Friday, April 24, 2009

The Great Indian Tamasha and other ideals

Cynicism apart thousands if not lakhs of people walked/rode/(insert mode of transport here) to their respective polling stations and exercised their adult secret franchise yesterday. Secret taking second priority, as most wear their political affiliations on their chests. For me secret remains equally important as the right to exercise my vote. A strong ideal ingrained in me by my father who in turn had been adviced similarly by his father.

A large part of the day was however spent in cynicism, evaluating the bios of the candidates and their manifestos. A mighty task made simpler by Mammoth rather, as the Bangalore Central constituency had 37 candidates battling it out including a certain candidate from the BSP whose symbol inspite of violent ideals incidentally is the gentle pachyderm. Of the 37 candidates, 22 were independents. Independents whose manifestos had agenda varying from shockingly turning their constituency vegetarian to more mundane ideas which most politicians (wannabes included) stand for like water/electricity/education for everyone. My father wondered why there were so many in number. It was quite clear that some were in it for working for the betterment of society, others for the pride, some for the mere fact that they could spare Rs 10,000 to contest; but for most, its their single easiest way to achieve higher hits on the media waves.

The Economist labelled the jumbo democratic exercise as "The worst possible way of choosing a government—apart from all the others". I say the method is fine, the participants ignorant (some gullible) and the politicains (at least most of them) whose fate will be sealed for another five (hopefully) years, delinquents. The end result of this massive exercise will be a hung parliament. Independents and regional parties will eat into the vote banks leading to no clear cut results. Parties will look at reworking alliances post results to best suit their power and monetary requirements. Regional parties will become more vociferous on the national front, as they alreay are. I am sure all points aforementioned have been discussed and digressed about by psephologists/journalists/campaign managers/the public. But the point is: Is there an end to this Tamasha? And no clear answer dawns.

My solution would be to eliminate the number of political parties for the Lok Sabha elections. What we require is a basic two party system. The government and an opposition. A government who has administrative powers. All laws and rules will have to be passed by the general public. It would be a rather long process but it can be implemented. The government would act like a CEO and his team would be answerable to us and we would be the final stake holders. In a country like ours with its (trumpets and drum roll) diverse and colourful paradoxes (where else would you see two ladies walk side by side, one with a pot of water extracted from a hand-pump miles away from home and the other ipod plugged into her ears with the latest Laptop strung across her shoulder) such a proposition is hard to dream about but given the right incentive it should take off. As Alan Moore puts it in V for Vendetta, "People shouldn't be afraid of their government. Governments should be afraid of their people." A situation which is very much the case here.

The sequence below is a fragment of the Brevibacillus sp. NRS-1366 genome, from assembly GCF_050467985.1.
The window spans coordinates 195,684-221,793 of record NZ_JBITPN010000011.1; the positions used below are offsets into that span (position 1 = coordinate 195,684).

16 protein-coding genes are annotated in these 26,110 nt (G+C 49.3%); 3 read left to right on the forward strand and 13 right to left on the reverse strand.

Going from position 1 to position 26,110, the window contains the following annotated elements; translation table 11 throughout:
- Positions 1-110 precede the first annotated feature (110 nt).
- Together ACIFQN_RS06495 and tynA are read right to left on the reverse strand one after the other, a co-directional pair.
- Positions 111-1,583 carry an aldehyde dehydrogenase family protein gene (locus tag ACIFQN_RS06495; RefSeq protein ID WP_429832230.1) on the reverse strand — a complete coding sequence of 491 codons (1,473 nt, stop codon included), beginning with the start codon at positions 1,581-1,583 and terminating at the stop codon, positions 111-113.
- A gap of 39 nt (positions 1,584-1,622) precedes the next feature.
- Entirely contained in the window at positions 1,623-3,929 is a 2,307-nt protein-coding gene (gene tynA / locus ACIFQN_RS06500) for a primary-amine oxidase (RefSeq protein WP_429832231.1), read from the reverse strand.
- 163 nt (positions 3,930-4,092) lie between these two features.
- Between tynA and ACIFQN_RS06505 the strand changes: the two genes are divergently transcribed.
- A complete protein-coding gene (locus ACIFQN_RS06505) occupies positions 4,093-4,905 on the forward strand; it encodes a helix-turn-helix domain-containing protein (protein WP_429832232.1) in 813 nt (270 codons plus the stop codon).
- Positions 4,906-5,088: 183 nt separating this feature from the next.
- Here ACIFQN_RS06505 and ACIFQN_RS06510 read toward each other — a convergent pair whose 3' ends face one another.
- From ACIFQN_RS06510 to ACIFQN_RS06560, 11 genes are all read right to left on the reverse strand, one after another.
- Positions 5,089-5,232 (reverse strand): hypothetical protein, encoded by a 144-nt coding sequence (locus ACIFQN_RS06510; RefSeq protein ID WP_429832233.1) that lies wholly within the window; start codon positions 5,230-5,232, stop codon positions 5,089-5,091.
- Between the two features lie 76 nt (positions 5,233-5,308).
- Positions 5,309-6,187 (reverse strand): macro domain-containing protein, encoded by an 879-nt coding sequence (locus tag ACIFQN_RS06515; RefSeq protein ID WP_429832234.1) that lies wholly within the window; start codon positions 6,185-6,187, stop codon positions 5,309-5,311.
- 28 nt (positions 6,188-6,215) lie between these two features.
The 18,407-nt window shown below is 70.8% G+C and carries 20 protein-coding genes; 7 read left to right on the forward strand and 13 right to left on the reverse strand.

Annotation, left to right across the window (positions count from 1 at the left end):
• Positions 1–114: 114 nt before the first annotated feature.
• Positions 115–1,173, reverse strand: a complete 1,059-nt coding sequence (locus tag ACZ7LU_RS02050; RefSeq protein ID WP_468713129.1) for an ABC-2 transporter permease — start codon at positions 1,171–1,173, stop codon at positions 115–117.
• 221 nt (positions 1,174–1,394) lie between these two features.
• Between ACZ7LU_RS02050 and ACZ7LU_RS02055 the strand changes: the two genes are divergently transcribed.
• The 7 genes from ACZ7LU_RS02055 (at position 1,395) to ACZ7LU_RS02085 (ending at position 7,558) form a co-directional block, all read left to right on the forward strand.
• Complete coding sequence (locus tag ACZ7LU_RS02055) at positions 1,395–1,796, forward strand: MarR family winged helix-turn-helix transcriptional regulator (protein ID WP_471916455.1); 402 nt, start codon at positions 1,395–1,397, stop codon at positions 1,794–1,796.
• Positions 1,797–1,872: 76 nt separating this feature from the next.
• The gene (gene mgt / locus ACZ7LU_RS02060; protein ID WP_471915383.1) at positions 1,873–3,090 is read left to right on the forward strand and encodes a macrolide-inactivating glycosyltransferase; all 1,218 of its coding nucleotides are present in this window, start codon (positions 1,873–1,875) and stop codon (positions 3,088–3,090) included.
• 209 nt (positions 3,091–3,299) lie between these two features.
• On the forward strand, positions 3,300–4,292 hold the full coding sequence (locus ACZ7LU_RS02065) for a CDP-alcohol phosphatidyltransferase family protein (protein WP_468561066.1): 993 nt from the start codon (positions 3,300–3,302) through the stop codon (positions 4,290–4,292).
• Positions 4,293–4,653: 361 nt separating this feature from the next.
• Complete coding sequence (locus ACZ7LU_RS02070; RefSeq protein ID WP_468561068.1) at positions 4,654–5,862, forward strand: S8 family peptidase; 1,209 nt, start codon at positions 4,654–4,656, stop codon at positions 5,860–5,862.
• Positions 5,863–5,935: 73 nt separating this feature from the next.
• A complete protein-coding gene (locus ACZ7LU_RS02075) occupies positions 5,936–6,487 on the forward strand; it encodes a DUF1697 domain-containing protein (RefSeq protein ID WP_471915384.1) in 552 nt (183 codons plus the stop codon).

The ideal situation would be when we have the freedom to pursue ends for our own good. What we deem good for ourselves physically and mentally and without impinging or denying what others deem their own benfits. But, as is the scheming mentailty of the human species loopholes will be literally expoited at the drop of the coin. The key word being ideal, utilitarianism is again a distant reality which I dont see happening in my progeny's let alone my own lifetime. However the 'human will' will survive and that day will come...soon.


Brahma said...

I suppose one fundamental aspect of democracy is that it is imperfect. You talk about a 2 party system, but we've had that in the US for a few years now and it does generate it's share of frustrations on the people owing to a multitude of reasons (can be the topic of a long diatribe!). Perhaps the cynicism isn't as frequently and vehemently expressed as in India, but it's there all the same.

Vivek Nenmini said...

Democracy has its fair share of loop-holes which are manipulated to a large extent by the power weilders. However the 2 party system looks from the outside atleast more comprehensible and easier to approach. The federal system is another thing in the US and similarly here with the Union and State Governments...and so on and so forth. Cynics will prevail though until "revolutionary" describes the fact that someone stormed their way to the presidential palace rather than an incredibly small phone which is a camera too and such.

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